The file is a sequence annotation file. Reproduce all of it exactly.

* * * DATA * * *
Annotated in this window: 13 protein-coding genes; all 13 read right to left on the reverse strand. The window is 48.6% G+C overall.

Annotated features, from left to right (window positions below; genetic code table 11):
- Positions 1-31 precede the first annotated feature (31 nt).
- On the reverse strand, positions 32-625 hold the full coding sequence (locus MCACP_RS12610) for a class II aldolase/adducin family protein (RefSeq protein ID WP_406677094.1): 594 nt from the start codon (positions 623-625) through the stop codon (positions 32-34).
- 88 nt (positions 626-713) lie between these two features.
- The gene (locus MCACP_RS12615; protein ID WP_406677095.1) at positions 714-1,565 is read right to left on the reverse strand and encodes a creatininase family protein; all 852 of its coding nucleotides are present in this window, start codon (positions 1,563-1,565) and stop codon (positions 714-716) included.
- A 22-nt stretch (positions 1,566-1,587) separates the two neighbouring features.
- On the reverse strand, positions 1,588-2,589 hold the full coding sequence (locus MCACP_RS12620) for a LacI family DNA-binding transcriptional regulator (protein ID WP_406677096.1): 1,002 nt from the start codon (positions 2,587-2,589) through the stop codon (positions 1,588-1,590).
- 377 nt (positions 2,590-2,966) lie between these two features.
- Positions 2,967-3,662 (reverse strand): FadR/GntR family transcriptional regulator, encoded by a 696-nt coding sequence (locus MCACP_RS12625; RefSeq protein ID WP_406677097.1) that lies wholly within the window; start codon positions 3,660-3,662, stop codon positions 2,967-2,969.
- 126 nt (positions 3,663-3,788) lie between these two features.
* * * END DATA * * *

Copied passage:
Annotated in this window: 13 protein-coding genes; all 13 read right to left on the reverse strand. The window is 48.6% G+C overall.

Annotated features, from left to right (window positions below; genetic code table 11):
- Positions 1-31 precede the first annotated feature (31 nt).
- On the reverse strand, positions 32-625 hold the full coding sequence (locus MCACP_RS12610) for a class II aldolase/adducin family protein (RefSeq protein ID WP_406677094.1): 594 nt from the start codon (positions 623-625) through the stop codon (positions 32-34).
- 88 nt (positions 626-713) lie between these two features.
- The gene (locus MCACP_RS12615; protein ID WP_406677095.1) at positions 714-1,565 is read right to left on the reverse strand and encodes a creatininase family protein; all 852 of its coding nucleotides are present in this window, start codon (positions 1,563-1,565) and stop codon (positions 714-716) included.
- A 22-nt stretch (positions 1,566-1,587) separates the two neighbouring features.
- On the reverse strand, positions 1,588-2,589 hold the full coding sequence (locus MCACP_RS12620) for a LacI family DNA-binding transcriptional regulator (protein ID WP_406677096.1): 1,002 nt from the start codon (positions 2,587-2,589) through the stop codon (positions 1,588-1,590).
- 377 nt (positions 2,590-2,966) lie between these two features.
- Positions 2,967-3,662 (reverse strand): FadR/GntR family transcriptional regulator, encoded by a 696-nt coding sequence (locus MCACP_RS12625; RefSeq protein ID WP_406677097.1) that lies wholly within the window; start codon positions 3,660-3,662, stop codon positions 2,967-2,969.
- 126 nt (positions 3,663-3,788) lie between these two features.